I got to catch up with Daniel Nester, Tom Deveaney, Heather Thomas, and others I knew from past incarnations of myself as well as to meet Allan Kornblum, founder of Toothpaste Press & Coffee House Press and Hugh Behm-Steinberg and many others who made their way to our humble little table. It was great to discover and meet the owners of Idiots' Books.

I didn't attend all that many lectures/discussions as I was mostly chained to our table - but I did make my way around the bookfair and was mostly quite impressed. Were you there? Would love to know how you found it.


Till soon

stevenallenmay

Tuesday, February 08, 2011

2011 Poetry Chapbook Contest

Our 2011 Chapbook Poetry Contest is still accepting submissions. This is our eighth consecutive year for the contest. We're excited to see the manuscripts that come our way.

The judge this year is Corey Mesler, a former Plan B Press contest winner himself, but for short fiction. We once did short fiction contests. His chapbook with us, Following Richard Brautigan, was turned into a full length book published by a different press.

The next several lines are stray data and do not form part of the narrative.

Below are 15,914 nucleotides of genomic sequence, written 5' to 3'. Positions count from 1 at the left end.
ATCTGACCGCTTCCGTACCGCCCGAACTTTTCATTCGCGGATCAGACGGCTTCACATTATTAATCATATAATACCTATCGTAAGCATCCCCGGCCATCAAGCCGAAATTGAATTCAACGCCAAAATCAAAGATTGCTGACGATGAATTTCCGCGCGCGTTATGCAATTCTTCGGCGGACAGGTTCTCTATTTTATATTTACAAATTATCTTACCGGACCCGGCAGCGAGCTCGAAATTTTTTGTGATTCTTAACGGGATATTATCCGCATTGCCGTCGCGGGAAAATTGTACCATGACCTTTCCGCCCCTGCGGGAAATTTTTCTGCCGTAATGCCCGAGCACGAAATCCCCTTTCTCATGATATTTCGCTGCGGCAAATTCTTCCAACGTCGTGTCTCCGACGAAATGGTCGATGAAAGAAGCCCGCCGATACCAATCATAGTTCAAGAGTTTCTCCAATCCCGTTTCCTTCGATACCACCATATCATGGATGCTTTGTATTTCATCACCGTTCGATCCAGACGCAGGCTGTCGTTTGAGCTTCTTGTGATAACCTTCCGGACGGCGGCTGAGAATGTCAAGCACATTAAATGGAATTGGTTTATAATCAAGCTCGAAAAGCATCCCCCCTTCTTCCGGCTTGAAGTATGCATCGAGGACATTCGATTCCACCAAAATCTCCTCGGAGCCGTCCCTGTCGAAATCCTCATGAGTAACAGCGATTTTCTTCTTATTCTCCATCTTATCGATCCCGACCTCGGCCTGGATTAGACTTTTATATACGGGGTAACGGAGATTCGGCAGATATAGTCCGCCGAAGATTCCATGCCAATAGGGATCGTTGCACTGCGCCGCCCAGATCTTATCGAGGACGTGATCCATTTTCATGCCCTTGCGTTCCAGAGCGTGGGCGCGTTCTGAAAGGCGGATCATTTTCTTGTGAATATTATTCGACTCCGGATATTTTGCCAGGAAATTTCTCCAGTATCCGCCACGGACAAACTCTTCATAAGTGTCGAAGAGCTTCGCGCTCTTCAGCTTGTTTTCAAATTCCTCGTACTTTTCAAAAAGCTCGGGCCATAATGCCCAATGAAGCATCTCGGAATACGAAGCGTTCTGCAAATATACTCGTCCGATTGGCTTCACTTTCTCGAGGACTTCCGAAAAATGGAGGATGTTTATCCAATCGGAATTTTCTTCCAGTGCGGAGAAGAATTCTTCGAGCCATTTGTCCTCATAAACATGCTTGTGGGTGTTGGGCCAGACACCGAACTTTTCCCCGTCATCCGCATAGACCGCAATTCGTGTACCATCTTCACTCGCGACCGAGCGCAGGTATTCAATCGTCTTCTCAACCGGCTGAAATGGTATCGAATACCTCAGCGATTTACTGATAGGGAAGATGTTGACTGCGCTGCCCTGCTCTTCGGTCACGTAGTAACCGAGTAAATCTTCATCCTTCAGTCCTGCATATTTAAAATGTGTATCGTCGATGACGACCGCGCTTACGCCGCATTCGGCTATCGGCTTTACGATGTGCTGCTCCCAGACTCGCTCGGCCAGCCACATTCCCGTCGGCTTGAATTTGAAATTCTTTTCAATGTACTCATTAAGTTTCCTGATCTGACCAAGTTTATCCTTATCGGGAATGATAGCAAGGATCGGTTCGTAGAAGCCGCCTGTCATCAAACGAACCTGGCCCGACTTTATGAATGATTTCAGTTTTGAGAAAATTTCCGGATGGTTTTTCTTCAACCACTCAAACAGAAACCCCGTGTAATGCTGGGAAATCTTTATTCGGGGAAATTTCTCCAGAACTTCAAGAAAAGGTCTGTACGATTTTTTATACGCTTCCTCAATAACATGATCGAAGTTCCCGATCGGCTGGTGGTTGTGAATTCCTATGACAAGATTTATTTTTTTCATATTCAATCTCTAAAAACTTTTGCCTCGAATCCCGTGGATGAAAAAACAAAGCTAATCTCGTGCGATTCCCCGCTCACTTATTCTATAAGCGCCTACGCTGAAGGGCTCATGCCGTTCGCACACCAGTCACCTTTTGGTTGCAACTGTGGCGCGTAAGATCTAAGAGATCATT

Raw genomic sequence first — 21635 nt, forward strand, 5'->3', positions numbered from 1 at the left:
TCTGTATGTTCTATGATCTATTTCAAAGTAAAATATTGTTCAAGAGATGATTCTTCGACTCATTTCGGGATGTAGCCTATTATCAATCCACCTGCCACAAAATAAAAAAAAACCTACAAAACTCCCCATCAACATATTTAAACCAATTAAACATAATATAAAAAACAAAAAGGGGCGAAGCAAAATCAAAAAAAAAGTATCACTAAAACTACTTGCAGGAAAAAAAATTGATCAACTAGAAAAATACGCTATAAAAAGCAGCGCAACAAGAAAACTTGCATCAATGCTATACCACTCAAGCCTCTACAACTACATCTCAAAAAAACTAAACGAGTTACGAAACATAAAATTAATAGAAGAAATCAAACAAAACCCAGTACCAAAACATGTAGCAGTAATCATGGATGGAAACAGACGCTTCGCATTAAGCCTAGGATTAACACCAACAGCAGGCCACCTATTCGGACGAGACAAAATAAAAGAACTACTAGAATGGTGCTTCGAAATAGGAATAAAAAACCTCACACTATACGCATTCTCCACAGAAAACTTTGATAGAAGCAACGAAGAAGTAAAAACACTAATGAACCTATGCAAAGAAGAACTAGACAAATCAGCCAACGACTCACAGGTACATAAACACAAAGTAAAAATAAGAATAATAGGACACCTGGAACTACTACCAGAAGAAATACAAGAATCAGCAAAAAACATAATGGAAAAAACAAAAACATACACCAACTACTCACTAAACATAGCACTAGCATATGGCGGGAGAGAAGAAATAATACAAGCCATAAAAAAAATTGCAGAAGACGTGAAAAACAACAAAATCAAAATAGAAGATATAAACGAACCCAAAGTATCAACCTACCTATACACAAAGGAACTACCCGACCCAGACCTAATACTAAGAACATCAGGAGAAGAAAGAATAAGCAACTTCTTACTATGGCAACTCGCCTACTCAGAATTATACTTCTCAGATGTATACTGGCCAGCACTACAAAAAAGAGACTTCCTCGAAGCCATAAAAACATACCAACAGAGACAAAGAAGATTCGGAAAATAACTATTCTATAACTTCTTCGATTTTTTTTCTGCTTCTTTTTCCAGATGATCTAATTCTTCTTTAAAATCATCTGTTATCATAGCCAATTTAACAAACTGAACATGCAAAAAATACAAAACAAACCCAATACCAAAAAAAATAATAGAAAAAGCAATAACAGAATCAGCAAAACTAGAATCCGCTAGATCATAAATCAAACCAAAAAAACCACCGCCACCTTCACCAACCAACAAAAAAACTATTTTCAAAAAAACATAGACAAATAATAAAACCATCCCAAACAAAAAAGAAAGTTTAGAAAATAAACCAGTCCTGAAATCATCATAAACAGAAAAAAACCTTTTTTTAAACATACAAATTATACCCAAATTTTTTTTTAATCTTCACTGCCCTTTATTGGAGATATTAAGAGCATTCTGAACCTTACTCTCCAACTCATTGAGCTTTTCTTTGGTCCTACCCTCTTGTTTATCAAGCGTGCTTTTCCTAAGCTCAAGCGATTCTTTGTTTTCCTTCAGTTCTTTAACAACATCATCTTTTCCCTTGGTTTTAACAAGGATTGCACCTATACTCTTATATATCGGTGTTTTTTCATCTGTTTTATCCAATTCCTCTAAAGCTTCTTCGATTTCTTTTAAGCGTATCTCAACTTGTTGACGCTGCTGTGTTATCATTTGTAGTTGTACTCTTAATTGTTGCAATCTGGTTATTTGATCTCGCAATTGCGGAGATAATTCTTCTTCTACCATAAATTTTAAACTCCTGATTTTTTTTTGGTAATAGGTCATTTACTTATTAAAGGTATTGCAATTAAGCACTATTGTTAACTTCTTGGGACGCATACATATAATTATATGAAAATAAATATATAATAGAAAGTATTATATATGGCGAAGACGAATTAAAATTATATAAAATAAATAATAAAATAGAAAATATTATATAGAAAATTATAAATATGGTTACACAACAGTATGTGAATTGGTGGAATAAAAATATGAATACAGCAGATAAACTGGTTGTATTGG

The winner receives $230 and 50 copies of their chapbook. All details of the contest can be found here.

It's only $15 to try! AND we often provide readers' comments on your work - always constructive, never nasty. So, give it a go.

Good luck!

Monday, February 07, 2011

Wolfgang Books Closing

We were saddened to hear that Wolfgang Books in Phoenixville, PA was going to close. It was a really neat bookstore that had an amazing selection of titles. And for Steven, at least, it had a mouthwatering selection of Beat books. We had a number of great readings there and the owners, Jason and Paul, were really supportive of our press, carrying more of our titles than any other bookstore. Wolfgang will be greatly missed. If you have never been there, we urge you to check it out before the doors close for good.